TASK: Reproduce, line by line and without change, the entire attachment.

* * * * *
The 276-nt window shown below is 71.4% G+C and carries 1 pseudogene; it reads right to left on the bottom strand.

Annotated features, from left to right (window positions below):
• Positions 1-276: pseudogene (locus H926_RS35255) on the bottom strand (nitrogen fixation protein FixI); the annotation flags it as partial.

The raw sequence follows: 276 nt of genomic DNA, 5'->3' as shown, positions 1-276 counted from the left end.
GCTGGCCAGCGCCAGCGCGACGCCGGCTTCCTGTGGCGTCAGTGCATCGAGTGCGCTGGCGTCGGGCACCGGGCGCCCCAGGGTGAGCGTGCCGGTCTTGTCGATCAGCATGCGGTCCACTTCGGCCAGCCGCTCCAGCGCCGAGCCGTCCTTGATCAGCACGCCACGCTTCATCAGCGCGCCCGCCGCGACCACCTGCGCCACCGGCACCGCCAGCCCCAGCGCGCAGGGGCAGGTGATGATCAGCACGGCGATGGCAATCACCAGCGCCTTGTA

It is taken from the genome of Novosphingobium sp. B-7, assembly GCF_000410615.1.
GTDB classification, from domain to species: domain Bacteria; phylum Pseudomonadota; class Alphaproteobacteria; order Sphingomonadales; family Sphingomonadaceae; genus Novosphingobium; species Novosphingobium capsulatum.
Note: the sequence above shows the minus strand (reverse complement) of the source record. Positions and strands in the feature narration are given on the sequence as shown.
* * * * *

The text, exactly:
The 276-nt window shown below is 71.4% G+C and carries 1 pseudogene; it reads right to left on the bottom strand.

Annotated features, from left to right (window positions below):
• Positions 1-276: pseudogene (locus H926_RS35255) on the bottom strand (nitrogen fixation protein FixI); the annotation flags it as partial.

The raw sequence follows: 276 nt of genomic DNA, 5'->3' as shown, positions 1-276 counted from the left end.
GCTGGCCAGCGCCAGCGCGACGCCGGCTTCCTGTGGCGTCAGTGCATCGAGTGCGCTGGCGTCGGGCACCGGGCGCCCCAGGGTGAGCGTGCCGGTCTTGTCGATCAGCATGCGGTCCACTTCGGCCAGCCGCTCCAGCGCCGAGCCGTCCTTGATCAGCACGCCACGCTTCATCAGCGCGCCCGCCGCGACCACCTGCGCCACCGGCACCGCCAGCCCCAGCGCGCAGGGGCAGGTGATGATCAGCACGGCGATGGCAATCACCAGCGCCTTGTA

It is taken from the genome of Novosphingobium sp. B-7, assembly GCF_000410615.1.
GTDB classification, from domain to species: domain Bacteria; phylum Pseudomonadota; class Alphaproteobacteria; order Sphingomonadales; family Sphingomonadaceae; genus Novosphingobium; species Novosphingobium capsulatum.
Note: the sequence above shows the minus strand (reverse complement) of the source record. Positions and strands in the feature narration are given on the sequence as shown.